A printhead 140 is mounted on base 144. In other embodiments an intermediate member may be disposed between the printhead 140 and the base 144. In FIG. 1, the base 144 is illustrated as being attached to the floor 130 of the print cartridge 102. Alternatively, the base 144 may be formed integrally with the floor 130. An aperture 150 is formed in the floor 130 of the print cartridge 102 such that the aperture 150 is in fluid communication with the chamber 120. A filter (not shown) may optionally be disposed between the chamber 120 and the aperture 150. A corresponding aperture 152 is formed in the base 144 and is in fluid communication with the aperture 150. An aperture 162 is formed in the floor 130 and in fluid communication with the snorkel 122. A channel 154 is formed between aperture 150 and aperture 162. The channel 154 has an inlet at aperture 152 and an outlet at aperture 160. The channel 154 is defined by a bottom surface of the base 144 and a top surface 141 of the printhead 140.

In one embodiment, the base 144 may be configured as a manifold to permit ink from the chamber 120, as well as from other sources (not shown), to be delivered to the printhead 140. These other sources may include, for example, one or more chambers other than the chamber 126. Likewise, when configured as a manifold, the base 144 permits ink at the printhead 140 to pass from the printhead 140 through the base 144 to the snorkel 122 as well as to other destinations. These other destinations may include, for example, one or more snorkels other than the snorkel 122.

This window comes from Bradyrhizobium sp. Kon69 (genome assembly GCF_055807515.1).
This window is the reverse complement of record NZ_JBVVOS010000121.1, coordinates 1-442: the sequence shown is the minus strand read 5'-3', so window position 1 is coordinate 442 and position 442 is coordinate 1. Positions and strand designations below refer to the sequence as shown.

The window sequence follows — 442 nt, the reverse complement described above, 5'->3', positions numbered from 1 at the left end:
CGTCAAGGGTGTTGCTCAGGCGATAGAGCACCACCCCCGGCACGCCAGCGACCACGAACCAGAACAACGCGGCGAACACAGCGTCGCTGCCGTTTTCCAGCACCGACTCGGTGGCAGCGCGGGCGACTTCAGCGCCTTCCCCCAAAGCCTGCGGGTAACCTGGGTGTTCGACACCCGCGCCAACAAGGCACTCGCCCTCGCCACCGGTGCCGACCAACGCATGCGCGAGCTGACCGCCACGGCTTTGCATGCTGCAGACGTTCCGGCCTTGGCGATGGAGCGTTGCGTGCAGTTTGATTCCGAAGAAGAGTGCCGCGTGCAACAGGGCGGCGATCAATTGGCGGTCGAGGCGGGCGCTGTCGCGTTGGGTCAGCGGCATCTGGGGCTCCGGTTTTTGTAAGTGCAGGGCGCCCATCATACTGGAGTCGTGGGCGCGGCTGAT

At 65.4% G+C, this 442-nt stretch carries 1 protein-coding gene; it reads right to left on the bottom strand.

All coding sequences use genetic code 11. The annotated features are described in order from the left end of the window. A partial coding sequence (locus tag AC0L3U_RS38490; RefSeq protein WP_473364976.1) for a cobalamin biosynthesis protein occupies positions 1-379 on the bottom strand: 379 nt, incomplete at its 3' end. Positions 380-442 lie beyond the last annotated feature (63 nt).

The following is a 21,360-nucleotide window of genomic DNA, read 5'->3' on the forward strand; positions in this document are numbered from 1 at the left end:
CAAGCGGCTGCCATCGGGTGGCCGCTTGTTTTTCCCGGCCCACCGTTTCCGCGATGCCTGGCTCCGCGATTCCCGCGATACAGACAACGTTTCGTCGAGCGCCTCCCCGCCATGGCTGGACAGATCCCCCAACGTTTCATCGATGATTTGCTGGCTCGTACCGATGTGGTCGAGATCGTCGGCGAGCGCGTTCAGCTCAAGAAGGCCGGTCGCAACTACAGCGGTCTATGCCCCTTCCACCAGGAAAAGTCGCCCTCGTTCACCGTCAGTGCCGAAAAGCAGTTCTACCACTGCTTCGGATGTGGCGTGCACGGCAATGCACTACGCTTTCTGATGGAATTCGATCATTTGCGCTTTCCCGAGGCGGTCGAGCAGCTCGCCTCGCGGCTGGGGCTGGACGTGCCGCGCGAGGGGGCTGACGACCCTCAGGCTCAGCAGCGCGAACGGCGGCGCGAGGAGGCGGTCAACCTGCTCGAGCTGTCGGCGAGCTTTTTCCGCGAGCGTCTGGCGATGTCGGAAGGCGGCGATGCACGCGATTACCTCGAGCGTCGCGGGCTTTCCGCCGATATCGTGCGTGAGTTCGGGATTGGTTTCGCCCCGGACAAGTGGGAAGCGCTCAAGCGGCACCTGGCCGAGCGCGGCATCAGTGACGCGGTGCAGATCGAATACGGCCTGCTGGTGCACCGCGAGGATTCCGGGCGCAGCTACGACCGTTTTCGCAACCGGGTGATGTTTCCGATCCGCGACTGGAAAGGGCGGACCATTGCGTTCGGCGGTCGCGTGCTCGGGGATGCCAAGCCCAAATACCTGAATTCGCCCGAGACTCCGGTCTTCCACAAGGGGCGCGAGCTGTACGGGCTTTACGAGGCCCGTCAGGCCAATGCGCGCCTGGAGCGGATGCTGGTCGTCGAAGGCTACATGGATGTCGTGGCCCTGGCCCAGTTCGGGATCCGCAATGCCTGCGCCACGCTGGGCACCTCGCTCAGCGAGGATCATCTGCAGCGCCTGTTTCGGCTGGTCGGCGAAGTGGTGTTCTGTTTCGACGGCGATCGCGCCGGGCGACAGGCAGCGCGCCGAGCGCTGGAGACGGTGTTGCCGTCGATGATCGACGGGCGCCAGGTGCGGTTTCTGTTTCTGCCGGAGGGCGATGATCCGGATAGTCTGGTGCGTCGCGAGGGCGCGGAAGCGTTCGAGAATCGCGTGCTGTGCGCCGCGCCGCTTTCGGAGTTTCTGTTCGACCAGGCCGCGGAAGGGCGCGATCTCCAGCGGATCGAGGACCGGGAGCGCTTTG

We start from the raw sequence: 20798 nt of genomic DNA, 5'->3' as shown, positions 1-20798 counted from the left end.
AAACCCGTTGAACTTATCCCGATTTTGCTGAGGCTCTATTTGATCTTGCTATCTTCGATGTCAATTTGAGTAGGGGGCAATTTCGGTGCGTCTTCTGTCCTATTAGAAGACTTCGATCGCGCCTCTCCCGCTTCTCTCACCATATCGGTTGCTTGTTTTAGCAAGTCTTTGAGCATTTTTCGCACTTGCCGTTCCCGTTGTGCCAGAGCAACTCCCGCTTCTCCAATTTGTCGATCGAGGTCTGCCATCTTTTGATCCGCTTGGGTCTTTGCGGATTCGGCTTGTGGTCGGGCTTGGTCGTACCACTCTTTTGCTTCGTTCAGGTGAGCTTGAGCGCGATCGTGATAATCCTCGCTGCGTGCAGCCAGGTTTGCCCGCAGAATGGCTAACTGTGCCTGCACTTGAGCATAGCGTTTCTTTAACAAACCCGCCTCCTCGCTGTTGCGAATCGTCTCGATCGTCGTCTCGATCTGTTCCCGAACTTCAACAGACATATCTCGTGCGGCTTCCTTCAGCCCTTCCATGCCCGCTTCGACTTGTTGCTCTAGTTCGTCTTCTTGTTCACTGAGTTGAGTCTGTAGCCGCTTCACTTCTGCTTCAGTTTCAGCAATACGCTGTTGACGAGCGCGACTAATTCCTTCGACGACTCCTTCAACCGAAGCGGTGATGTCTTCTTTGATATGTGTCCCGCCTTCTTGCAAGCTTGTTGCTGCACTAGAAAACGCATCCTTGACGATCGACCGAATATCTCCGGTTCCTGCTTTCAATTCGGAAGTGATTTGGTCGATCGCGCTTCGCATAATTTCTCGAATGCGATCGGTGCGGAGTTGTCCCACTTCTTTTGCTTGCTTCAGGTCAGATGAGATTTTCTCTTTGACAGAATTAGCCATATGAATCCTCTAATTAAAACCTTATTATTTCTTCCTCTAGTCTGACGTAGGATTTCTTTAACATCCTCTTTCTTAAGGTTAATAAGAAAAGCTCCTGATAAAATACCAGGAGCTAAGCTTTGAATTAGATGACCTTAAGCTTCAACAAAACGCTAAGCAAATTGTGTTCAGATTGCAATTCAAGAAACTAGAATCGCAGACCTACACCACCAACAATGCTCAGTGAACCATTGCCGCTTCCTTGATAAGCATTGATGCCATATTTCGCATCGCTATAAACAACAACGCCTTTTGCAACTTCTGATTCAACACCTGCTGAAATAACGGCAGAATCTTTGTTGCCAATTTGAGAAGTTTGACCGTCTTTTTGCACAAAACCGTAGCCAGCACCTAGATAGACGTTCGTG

Accordingly, and as described in more detail below, under certain conditions, ink 126 disposed in the chamber 120 may pass through the apertures 150, 152 and through the channel 154. The ink then passes through apertures 160, 162 into the snorkel 122.

An accumulator bag 166 is disposed within the chamber 120. The accumulator bag 166 has an internal volume that is in fluid communication with ambient pressure via a hole 168. In FIG. 1, the hole 168 is shown as being formed in the floor 130, but the hole 168 may alternatively be formed through a sidewall 128 or other suitable structure.

A bias member 170, such as a spring, is coupled to the accumulator bag 166 to compress the accumulator bag 166 as ink is delivered to, and fills, the chamber 120. The bias member 170 may also be secured to a surface of the internal wall 124 as shown in FIG. 1 or to another suitable surface within the chamber 120.

A heating element 172 is shown in FIG. 1 as disposed within the chamber 120. The heating element 172 is controlled by the controller 108 to selectively heat the ink 126 disposed within the chamber 120. In some circumstances, it may be desirable to heat the ink 126 in the chamber 120 to a desired temperature or for a predetermined amount of time. For example, it may be desirable to heat the ink 126 at printer startup or when the temperature at the printhead 140 is below a predetermined temperature. Accordingly, under certain circumstances, the controller 108 activates the heating element 172. The controller 108 is also operable to deactivate, or turn off, the heating element 172 when certain conditions are satisfied. For example, the controller 108 may deactivate the heating element 172 when the temperature of the printhead is above a certain temperature or after the heating element has been active for a predetermined amount of time. The heating element 172 may comprise an electrical resistive heating element or other suitable heating element.

The print cartridge 102 has a port 176. As described in more detail below, the port 176 may be used as an inlet and as an outlet. A conduit 179 connects the port 176 with the pump 104 to permit the pump 104 to push and pull fluid into and out of the print cartridge 102. The conduit 179 may comprise a section of rubber tubing or other suitable material. As shown in FIG. 1, an optional barb 177 may be formed at an end of the conduit 179 to facilitate a tight, secure coupling between the conduit 179 and the port 176.